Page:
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Wesley Village - A Story of Planetree Continuing Care Implementation

Implementation Example - Director of Life’s Journey

When a staff member of 40 years began talking about her retirement and next steps last year, the administration at Bishop Wicke Health Center saw this as a perfect opportunity to expand its vision of relationship-centered care. 

Our social worker, Irene Scheld, has been with our organization since it opened its doors in 1969," notes Ron Bucci, Bishop Wicke Administrator.  "We saw that we could enhance her life's journey by creating a position where she could help others who are also transitioning to a new phase in their lives." 

They created a new part-time position, Director of Life's Journey, which works primarily with individuals who are moving from short-term rehabilitation to long-term care, or for those admitted to Bishop Wicke as long-term residents.  The flexible hours allow Irene to chair a series of small weekly discussion groups on each pavilion geared toward easing the transitions of these residents. 

For a short-term patient who moves to long-term care, there can definitely be some culture shock, because things are run differently on the subactute area.  Irene is the person who starts that dialogue about the differences.  She guides patients and their families through the process, opening lines of communication, getting residents and families to open up about their fears, proactively addressing concerns, and helping to navigate the transition.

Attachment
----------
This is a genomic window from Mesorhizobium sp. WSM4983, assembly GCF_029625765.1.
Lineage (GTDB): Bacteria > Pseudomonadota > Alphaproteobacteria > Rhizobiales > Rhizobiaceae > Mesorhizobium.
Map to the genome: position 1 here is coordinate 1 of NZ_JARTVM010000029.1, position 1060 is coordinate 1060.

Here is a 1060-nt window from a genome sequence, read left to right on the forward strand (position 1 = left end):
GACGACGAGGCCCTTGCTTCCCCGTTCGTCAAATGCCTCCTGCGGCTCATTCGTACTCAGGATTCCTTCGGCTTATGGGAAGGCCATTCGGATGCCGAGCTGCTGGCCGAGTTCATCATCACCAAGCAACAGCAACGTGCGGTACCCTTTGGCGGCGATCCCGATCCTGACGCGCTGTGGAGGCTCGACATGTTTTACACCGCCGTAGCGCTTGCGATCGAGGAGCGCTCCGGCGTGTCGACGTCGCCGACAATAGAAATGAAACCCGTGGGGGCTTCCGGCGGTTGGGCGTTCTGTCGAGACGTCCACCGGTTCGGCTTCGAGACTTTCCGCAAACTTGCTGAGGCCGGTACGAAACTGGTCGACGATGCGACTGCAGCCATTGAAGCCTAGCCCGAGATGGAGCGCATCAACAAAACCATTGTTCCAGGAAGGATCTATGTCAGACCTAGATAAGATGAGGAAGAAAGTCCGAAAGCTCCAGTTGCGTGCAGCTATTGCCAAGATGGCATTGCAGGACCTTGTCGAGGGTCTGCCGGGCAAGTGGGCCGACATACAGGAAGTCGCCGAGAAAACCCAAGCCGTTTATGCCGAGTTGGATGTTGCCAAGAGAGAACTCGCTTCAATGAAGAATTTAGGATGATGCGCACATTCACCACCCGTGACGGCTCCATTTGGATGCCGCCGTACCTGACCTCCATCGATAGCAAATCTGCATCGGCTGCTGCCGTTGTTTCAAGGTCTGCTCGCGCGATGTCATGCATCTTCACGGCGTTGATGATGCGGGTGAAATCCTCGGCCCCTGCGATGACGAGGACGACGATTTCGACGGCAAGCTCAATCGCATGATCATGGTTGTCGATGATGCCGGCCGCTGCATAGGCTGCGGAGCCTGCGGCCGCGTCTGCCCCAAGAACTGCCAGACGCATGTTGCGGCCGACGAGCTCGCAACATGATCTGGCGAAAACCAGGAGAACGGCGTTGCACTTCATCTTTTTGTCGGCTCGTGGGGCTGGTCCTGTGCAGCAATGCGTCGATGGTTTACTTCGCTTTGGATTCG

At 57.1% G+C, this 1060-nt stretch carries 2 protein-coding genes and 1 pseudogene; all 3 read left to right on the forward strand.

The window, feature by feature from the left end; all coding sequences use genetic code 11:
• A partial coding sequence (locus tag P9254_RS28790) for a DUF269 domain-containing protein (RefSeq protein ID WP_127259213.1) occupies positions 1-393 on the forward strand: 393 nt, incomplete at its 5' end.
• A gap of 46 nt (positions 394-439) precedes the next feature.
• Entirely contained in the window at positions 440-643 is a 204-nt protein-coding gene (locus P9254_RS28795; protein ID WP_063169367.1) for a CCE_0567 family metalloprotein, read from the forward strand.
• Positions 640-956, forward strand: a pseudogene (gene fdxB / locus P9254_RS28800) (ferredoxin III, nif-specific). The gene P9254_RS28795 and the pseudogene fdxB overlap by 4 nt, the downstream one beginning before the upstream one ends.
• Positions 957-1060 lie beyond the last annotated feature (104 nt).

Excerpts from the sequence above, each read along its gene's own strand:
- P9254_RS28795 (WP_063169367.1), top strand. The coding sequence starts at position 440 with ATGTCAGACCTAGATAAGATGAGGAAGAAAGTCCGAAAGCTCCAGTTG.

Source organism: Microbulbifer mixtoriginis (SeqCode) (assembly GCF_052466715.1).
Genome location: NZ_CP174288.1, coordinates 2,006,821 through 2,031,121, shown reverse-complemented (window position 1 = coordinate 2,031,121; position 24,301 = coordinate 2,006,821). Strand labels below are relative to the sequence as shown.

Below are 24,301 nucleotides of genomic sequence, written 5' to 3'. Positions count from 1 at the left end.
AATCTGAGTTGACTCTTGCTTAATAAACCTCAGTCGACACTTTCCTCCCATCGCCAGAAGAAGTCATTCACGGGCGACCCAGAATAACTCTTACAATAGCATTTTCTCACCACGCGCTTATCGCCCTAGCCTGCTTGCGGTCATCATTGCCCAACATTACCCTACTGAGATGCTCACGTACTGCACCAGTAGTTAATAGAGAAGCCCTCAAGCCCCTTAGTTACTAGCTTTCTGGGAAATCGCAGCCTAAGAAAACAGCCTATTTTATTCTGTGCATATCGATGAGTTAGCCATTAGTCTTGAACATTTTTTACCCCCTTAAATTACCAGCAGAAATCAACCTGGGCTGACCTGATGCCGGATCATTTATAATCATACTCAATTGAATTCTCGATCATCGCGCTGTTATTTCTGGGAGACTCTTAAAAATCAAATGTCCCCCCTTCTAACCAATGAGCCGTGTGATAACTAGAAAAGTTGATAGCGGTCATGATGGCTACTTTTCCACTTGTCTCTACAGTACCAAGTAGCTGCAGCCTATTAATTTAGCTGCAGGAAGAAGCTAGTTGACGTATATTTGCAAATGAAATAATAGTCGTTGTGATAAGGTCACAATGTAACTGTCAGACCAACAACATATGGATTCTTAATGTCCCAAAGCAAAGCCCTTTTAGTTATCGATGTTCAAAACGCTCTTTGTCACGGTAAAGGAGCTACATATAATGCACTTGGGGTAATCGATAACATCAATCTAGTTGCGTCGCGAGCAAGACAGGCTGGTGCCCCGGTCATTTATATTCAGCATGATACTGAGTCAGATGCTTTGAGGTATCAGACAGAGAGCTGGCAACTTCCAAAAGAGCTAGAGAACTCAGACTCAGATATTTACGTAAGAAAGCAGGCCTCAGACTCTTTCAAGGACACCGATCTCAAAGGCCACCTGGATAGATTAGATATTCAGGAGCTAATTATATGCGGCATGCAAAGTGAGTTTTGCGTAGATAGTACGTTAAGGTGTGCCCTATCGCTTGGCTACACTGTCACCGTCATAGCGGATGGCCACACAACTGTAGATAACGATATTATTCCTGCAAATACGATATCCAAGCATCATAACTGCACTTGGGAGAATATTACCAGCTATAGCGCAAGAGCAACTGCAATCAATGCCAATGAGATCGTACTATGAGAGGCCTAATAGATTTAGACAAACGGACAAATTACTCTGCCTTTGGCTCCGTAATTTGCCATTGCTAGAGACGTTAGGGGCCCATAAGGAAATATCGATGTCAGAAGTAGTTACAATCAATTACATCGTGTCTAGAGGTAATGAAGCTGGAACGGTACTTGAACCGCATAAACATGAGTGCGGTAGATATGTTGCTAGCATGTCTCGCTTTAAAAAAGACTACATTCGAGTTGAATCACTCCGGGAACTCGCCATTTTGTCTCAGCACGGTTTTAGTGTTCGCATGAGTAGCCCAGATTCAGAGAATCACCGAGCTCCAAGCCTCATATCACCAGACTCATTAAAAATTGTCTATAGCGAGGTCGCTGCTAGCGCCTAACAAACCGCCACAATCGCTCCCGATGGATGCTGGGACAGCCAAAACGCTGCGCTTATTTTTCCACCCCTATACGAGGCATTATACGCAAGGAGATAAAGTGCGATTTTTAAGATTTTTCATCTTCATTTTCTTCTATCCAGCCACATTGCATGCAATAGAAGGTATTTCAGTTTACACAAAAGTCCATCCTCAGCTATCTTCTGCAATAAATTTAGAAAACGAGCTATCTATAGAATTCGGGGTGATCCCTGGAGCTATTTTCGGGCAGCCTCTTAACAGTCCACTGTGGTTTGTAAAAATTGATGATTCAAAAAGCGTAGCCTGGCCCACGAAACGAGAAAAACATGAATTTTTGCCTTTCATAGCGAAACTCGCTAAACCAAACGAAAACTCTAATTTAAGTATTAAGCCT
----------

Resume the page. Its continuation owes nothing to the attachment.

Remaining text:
Residents who have been reluctant to participate in larger activities have warmed to the intimate conversation groups that have become a staple on the activities schedule.  All residents receive a personal invitation with a small daisy on the front.  "After dinner seems to be such a logical time to sit down and have a catch-up chat," Irene states.  When asked what they talk about, she states, "Whatever you would talk about at the day's end . . . . LIFE!"   

Of course, group members often share their feelings about the changes in their lives.  But more often than not, it's a smorgasbord of topics, with everyone chiming as they feel comfortable.  Topics range from extended families to the best way to can fruit.  A discussion of one-room schoolhouses recently revealed that 2 residents had attended the same grammar school.  A Christmas dinner party with food provided by a restaurateur family member brought an unprecedented crowd, primarily because of the bonds that have been formed among the group's participants. 

The health center has seen other important outcomes.  Residents participating in this program who had previously plateaued in rehabilitation have become more independent and are now seeing better results in rehab.  They have seen improvement in ADLs (Activities of Daily Living) as well as improvements in behavior.  The program has helped create community and optimize the culture on each pavilion, giving residents the opportunity to mingle and support one another in this time of transition.   And it ultimately has further transformed the culture of the organization, continuing to enhance relationship-centered care for residents, employees, and families.

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